Bolivians Claim 2nd Venezuelan Agent Had $800,000 in Briefcase
Chavez continues his quest to spread the Venezuelans peoples
money. But something went wrong on the way to the airport. The locals
hate Chavez so much they forced a C-130 Venezuelan military aircraft
(they suspected of carrying weapons for Evo Morales) to hastily take
off while throwing stones at the aircraft. The C-130 left so fast that
they left behind a Venezuelan agent with a briefcase full of payoff
money just like in Argentina. Chavez may be “The Man” in Venezuela but
he doesn’t seem to be winning the hearts and mind of the average Latin
American. We wonder why.
Another scandal has erupted over Venezuelans allegedly carrying large amounts of money around Latin America — this time a man identified as an armed forces intelligence captain found with some $800,000 in Bolivia.
A Bolivian police commander said the man was carrying a contract worth $870,000, not cash. But opposition Sen. Walter Guiteras and a community activist said he had $827,000 in cash.
Luís Michel Klein Ferrer was found Dec. 6 in the Bolivian provincial town of Riberalta after a Venezuelan air force C-130 cargo plane took off without him when residents opposed to Venezuela’s influence in Bolivia began throwing rocks at the aircraft.
Klein’s case does not appear related to the case of Guido Antonini Wilson, caught with nearly $800,000 in undeclared cash when he landed at an Argentine airport in August. Four men are under arrest in Miami, accused of acting as Venezuelan government agents in pressing Antonini to cover up that the money was for Argentina’s presidential campaign.
Venezuela’s leftist President Hugo Chávez is a strong supporter of his Bolivian counterpart, Evo Morales, and his embassy representatives regularly deliver checks to municipal government officials around Bolivia.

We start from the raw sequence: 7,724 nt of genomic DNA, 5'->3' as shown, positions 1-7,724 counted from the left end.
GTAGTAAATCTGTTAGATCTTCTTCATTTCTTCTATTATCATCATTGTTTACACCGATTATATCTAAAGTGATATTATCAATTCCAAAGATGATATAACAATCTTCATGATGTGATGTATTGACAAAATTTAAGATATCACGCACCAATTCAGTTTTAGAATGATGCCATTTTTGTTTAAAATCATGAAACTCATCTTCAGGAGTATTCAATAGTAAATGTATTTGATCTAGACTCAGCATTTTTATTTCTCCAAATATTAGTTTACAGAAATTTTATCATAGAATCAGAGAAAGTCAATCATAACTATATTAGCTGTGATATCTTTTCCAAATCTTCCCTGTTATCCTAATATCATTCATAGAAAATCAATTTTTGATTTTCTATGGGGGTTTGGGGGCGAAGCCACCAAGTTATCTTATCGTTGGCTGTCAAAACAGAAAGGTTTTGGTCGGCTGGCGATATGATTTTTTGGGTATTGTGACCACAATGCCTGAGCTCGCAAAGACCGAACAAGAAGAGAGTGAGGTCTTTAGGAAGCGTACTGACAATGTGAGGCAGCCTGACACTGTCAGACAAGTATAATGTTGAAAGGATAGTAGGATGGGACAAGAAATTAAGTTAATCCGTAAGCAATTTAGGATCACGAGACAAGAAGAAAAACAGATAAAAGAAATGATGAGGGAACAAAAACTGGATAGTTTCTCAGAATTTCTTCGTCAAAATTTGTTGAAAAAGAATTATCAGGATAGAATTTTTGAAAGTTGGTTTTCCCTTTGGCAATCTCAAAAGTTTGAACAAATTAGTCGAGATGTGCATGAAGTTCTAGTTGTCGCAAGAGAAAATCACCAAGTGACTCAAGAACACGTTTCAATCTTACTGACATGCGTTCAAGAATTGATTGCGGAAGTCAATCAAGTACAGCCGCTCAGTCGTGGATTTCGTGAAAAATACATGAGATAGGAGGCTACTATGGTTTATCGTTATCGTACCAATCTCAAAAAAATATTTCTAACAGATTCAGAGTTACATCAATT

rev.jpgKlein’s case apparently began when the C-130 carrying him landed in Riberalta for a reported refueling stop. Rumors spread that the plane was carrying weapons for Morales supporters. Area residents — most of whom oppose the president — began stoning the aircraft.
The aircraft took off in a hurry, according to witnesses and Bolivian newspaper accounts, and left behind Klein, who was wearing a military uniform and had a military style haircut.
Riberalta community activist Mario Aguilera said Klein then boarded a van headed for Guayadamerín, a town on the border with Brazil. But he was intercepted by protesters who noticed his uniform and followed him from the airport.
”The people wanted to lynch the Venezuelan when he was trying to escape in a van, but we took him to the police and we handed him over,” Aguilera told El Nuevo Herald in a telephone interview.
”We cannot permit that this government is at the service of Don Hugo Chávez, and give them the green light to come in and disrespect our national dignity,” he added
Source: Miami Herald